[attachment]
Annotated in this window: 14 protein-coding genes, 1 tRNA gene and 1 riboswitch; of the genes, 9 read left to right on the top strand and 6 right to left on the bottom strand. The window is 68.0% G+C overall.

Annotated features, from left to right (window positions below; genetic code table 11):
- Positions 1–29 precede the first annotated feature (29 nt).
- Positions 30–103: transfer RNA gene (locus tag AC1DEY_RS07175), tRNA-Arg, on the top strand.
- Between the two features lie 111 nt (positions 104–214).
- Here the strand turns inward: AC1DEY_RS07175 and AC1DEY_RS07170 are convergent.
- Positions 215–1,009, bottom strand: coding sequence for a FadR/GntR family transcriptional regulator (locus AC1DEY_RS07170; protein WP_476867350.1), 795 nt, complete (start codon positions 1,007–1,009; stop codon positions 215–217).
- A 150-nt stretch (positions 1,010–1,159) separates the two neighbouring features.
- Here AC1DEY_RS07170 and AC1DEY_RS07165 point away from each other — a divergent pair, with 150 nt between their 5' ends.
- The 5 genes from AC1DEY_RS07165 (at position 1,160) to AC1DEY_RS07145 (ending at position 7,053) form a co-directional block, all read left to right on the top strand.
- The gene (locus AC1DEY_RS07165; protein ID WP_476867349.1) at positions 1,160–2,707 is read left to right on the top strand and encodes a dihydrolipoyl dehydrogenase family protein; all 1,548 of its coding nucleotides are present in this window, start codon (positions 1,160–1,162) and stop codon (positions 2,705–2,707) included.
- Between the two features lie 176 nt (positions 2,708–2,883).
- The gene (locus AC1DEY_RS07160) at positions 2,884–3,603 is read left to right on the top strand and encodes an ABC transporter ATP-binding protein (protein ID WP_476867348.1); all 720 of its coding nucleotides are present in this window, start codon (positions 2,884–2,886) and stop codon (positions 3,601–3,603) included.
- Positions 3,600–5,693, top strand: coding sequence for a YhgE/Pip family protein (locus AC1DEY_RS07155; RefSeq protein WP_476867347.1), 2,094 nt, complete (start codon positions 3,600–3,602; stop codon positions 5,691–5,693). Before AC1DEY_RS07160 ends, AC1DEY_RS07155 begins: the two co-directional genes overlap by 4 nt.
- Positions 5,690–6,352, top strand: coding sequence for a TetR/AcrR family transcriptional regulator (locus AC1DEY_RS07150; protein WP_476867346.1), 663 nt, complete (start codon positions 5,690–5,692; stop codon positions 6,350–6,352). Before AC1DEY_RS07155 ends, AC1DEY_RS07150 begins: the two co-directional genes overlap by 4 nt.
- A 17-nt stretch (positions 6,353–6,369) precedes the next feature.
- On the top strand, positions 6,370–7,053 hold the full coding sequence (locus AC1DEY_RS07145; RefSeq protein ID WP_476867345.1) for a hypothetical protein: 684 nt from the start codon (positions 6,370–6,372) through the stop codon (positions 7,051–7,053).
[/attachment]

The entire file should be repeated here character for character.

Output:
Annotated in this window: 14 protein-coding genes, 1 tRNA gene and 1 riboswitch; of the genes, 9 read left to right on the top strand and 6 right to left on the bottom strand. The window is 68.0% G+C overall.

Annotated features, from left to right (window positions below; genetic code table 11):
- Positions 1–29 precede the first annotated feature (29 nt).
- Positions 30–103: transfer RNA gene (locus tag AC1DEY_RS07175), tRNA-Arg, on the top strand.
- Between the two features lie 111 nt (positions 104–214).
- Here the strand turns inward: AC1DEY_RS07175 and AC1DEY_RS07170 are convergent.
- Positions 215–1,009, bottom strand: coding sequence for a FadR/GntR family transcriptional regulator (locus AC1DEY_RS07170; protein WP_476867350.1), 795 nt, complete (start codon positions 1,007–1,009; stop codon positions 215–217).
- A 150-nt stretch (positions 1,010–1,159) separates the two neighbouring features.
- Here AC1DEY_RS07170 and AC1DEY_RS07165 point away from each other — a divergent pair, with 150 nt between their 5' ends.
- The 5 genes from AC1DEY_RS07165 (at position 1,160) to AC1DEY_RS07145 (ending at position 7,053) form a co-directional block, all read left to right on the top strand.
- The gene (locus AC1DEY_RS07165; protein ID WP_476867349.1) at positions 1,160–2,707 is read left to right on the top strand and encodes a dihydrolipoyl dehydrogenase family protein; all 1,548 of its coding nucleotides are present in this window, start codon (positions 1,160–1,162) and stop codon (positions 2,705–2,707) included.
- Between the two features lie 176 nt (positions 2,708–2,883).
- The gene (locus AC1DEY_RS07160) at positions 2,884–3,603 is read left to right on the top strand and encodes an ABC transporter ATP-binding protein (protein ID WP_476867348.1); all 720 of its coding nucleotides are present in this window, start codon (positions 2,884–2,886) and stop codon (positions 3,601–3,603) included.
- Positions 3,600–5,693, top strand: coding sequence for a YhgE/Pip family protein (locus AC1DEY_RS07155; RefSeq protein WP_476867347.1), 2,094 nt, complete (start codon positions 3,600–3,602; stop codon positions 5,691–5,693). Before AC1DEY_RS07160 ends, AC1DEY_RS07155 begins: the two co-directional genes overlap by 4 nt.
- Positions 5,690–6,352, top strand: coding sequence for a TetR/AcrR family transcriptional regulator (locus AC1DEY_RS07150; protein WP_476867346.1), 663 nt, complete (start codon positions 5,690–5,692; stop codon positions 6,350–6,352). Before AC1DEY_RS07155 ends, AC1DEY_RS07150 begins: the two co-directional genes overlap by 4 nt.
- A 17-nt stretch (positions 6,353–6,369) precedes the next feature.
- On the top strand, positions 6,370–7,053 hold the full coding sequence (locus AC1DEY_RS07145; RefSeq protein ID WP_476867345.1) for a hypothetical protein: 684 nt from the start codon (positions 6,370–6,372) through the stop codon (positions 7,051–7,053).